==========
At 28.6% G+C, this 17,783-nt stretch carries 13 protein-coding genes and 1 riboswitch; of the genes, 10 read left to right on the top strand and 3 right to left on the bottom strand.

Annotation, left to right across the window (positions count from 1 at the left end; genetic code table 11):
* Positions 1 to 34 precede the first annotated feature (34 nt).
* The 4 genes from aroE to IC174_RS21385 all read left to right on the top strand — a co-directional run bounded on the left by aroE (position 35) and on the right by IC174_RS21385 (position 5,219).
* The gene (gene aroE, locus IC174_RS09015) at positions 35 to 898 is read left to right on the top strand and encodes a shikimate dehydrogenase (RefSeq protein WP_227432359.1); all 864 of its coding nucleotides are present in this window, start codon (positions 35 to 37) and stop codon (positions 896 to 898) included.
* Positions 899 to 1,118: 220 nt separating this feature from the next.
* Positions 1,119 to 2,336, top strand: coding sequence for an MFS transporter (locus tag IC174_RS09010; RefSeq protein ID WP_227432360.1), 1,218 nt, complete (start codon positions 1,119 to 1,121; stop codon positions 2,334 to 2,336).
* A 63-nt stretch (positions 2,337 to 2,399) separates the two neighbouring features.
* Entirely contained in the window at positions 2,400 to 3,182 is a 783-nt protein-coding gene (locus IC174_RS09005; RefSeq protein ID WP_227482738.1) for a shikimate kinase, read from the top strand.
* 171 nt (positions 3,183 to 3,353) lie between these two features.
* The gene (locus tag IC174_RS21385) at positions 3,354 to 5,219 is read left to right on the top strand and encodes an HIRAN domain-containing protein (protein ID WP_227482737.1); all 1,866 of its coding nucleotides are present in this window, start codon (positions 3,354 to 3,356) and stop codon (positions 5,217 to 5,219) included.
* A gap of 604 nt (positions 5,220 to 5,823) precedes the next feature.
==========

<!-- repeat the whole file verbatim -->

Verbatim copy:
At 28.6% G+C, this 17,783-nt stretch carries 13 protein-coding genes and 1 riboswitch; of the genes, 10 read left to right on the top strand and 3 right to left on the bottom strand.

Annotation, left to right across the window (positions count from 1 at the left end; genetic code table 11):
* Positions 1 to 34 precede the first annotated feature (34 nt).
* The 4 genes from aroE to IC174_RS21385 all read left to right on the top strand — a co-directional run bounded on the left by aroE (position 35) and on the right by IC174_RS21385 (position 5,219).
* The gene (gene aroE, locus IC174_RS09015) at positions 35 to 898 is read left to right on the top strand and encodes a shikimate dehydrogenase (RefSeq protein WP_227432359.1); all 864 of its coding nucleotides are present in this window, start codon (positions 35 to 37) and stop codon (positions 896 to 898) included.
* Positions 899 to 1,118: 220 nt separating this feature from the next.
* Positions 1,119 to 2,336, top strand: coding sequence for an MFS transporter (locus tag IC174_RS09010; RefSeq protein ID WP_227432360.1), 1,218 nt, complete (start codon positions 1,119 to 1,121; stop codon positions 2,334 to 2,336).
* A 63-nt stretch (positions 2,337 to 2,399) separates the two neighbouring features.
* Entirely contained in the window at positions 2,400 to 3,182 is a 783-nt protein-coding gene (locus IC174_RS09005; RefSeq protein ID WP_227482738.1) for a shikimate kinase, read from the top strand.
* 171 nt (positions 3,183 to 3,353) lie between these two features.
* The gene (locus tag IC174_RS21385) at positions 3,354 to 5,219 is read left to right on the top strand and encodes an HIRAN domain-containing protein (protein ID WP_227482737.1); all 1,866 of its coding nucleotides are present in this window, start codon (positions 3,354 to 3,356) and stop codon (positions 5,217 to 5,219) included.
* A gap of 604 nt (positions 5,220 to 5,823) precedes the next feature.